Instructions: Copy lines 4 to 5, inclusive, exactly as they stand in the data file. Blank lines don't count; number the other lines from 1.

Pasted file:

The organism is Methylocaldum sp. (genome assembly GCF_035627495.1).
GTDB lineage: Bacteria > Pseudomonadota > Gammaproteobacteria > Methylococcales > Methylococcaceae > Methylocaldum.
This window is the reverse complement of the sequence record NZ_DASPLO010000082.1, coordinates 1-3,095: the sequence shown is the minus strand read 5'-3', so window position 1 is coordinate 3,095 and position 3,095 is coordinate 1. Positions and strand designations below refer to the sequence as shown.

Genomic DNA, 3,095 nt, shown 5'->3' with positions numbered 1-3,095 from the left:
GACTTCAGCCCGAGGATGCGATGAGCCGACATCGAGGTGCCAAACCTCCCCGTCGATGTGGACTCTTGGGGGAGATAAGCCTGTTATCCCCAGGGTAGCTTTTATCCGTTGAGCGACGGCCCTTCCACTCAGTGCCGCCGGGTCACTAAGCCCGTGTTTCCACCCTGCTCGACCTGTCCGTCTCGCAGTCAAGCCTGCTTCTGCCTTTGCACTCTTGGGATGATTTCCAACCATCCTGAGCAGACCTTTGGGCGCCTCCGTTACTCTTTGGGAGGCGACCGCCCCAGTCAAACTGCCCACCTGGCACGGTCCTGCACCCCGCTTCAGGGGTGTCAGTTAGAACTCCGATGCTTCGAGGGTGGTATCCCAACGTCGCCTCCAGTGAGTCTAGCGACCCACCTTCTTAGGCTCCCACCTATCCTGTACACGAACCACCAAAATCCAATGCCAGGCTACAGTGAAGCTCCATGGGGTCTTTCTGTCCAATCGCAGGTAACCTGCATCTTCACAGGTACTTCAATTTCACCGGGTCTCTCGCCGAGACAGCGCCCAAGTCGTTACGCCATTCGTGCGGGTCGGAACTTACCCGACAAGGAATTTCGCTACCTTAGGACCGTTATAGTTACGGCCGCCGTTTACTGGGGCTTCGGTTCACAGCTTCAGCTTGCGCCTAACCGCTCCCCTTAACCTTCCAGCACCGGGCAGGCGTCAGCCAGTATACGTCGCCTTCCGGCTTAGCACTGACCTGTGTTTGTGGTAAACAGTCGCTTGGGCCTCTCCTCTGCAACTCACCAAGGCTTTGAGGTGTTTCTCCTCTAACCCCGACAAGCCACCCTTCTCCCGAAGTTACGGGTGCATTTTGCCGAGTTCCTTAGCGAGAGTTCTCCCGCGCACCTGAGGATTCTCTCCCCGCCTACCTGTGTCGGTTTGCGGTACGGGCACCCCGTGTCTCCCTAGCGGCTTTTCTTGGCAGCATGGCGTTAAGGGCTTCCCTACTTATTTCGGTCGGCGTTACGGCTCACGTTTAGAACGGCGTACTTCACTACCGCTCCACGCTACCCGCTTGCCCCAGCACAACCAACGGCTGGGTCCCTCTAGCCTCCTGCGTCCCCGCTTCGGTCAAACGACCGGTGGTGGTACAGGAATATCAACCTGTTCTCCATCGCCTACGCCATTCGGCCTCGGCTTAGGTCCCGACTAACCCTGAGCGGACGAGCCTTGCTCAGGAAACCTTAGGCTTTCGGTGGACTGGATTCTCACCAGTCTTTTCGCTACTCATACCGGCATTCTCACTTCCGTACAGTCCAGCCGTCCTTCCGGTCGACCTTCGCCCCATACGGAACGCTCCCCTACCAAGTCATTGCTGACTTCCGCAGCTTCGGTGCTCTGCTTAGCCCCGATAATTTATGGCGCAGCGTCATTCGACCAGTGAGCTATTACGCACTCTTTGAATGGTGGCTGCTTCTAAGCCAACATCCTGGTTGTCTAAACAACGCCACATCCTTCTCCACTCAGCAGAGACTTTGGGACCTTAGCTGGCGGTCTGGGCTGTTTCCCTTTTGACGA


Genomic DNA, 3,095 nt, shown 5'->3' with positions numbered 1-3,095 from the left:
GACTTCAGCCCGAGGATGCGATGAGCCGACATCGAGGTGCCAAACCTCCCCGTCGATGTGGACTCTTGGGGGAGATAAGCCTGTTATCCCCAGGGTAGCTTTTATCCGTTGAGCGACGGCCCTTCCACTCAGTGCCGCCGGGTCACTAAGCCCGTGTTTCCACCCTGCTCGACCTGTCCGTCTCGCAGTCAAGCCTGCTTCTGCCTTTGCACTCTTGGGATGATTTCCAACCATCCTGAGCAGACCTTTGGGCGCCTCCGTTACTCTTTGGGAGGCGACCGCCCCAGTCAAACTGCCCACCTGGCACGGTCCTGCACCCCGCTTCAGGGGTGTCAGTTAGAACTCCGATGCTTCGAGGGTGGTATCCCAACGTCGCCTCCAGTGAGTCTAGCGACCCACCTTCTTAGGCTCCCACCTATCCTGTACACGAACCACCAAAATCCAATGCCAGGCTACAGTGAAGCTCCATGGGGTCTTTCTGTCCAATCGCAGGTAACCTGCATCTTCACAGGTACTTCAATTTCACCGGGTCTCTCGCCGAGACAGCGCCCAAGTCGTTACGCCATTCGTGCGGGTCGGAACTTACCCGACAAGGAATTTCGCTACCTTAGGACCGTTATAGTTACGGCCGCCGTTTACTGGGGCTTCGGTTCACAGCTTCAGCTTGCGCCTAACCGCTCCCCTTAACCTTCCAGCACCGGGCAGGCGTCAGCCAGTATACGTCGCCTTCCGGCTTAGCACTGACCTGTGTTTGTGGTAAACAGTCGCTTGGGCCTCTCCTCTGCAACTCACCAAGGCTTTGAGGTGTTTCTCCTCTAACCCCGACAAGCCACCCTTCTCCCGAAGTTACGGGTGCATTTTGCCGAGTTCCTTAGCGAGAGTTCTCCCGCGCACCTGAGGATTCTCTCCCCGCCTACCTGTGTCGGTTTGCGGTACGGGCACCCCGTGTCTCCCTAGCGGCTTTTCTTGGCAGCATGGCGTTAAGGGCTTCCCTACTTATTTCGGTCGGCGTTACGGCTCACGTTTAGAACGGCGTACTTCACTACCGCTCCACGCTACCCGCTTGCCCCAGCACAACCAACGGCTGGGTCCCTCTAGCCTCCTGCGTCCCCGCTTCGGTCAAACGACCGGTGGTGGTACAGGAATATCAACCTGTTCTCCATCGCCTACGCCATTCGGCCTCGGCTTAGGTCCCGACTAACCCTGAGCGGACGAGCCTTGCTCAGGAAACCTTAGGCTTTCGGTGGACTGGATTCTCACCAGTCTTTTCGCTACTCATACCGGCATTCTCACTTCCGTACAGTCCAGCCGTCCTTCCGGTCGACCTTCGCCCCATACGGAACGCTCCCCTACCAAGTCATTGCTGACTTCCGCAGCTTCGGTGCTCTGCTTAGCCCCGATAATTTATGGCGCAGCGTCATTCGACCAGTGAGCTATTACGCACTCTTTGAATGGTGGCTGCTTCTAAGCCAACATCCTGGTTGTCTAAACAACGCCACATCCTTCTCCACTCAGCAGAGACTTTGGGACCTTAGCTGGCGGTCTGGGCTGTTTCCCTTTTGACGA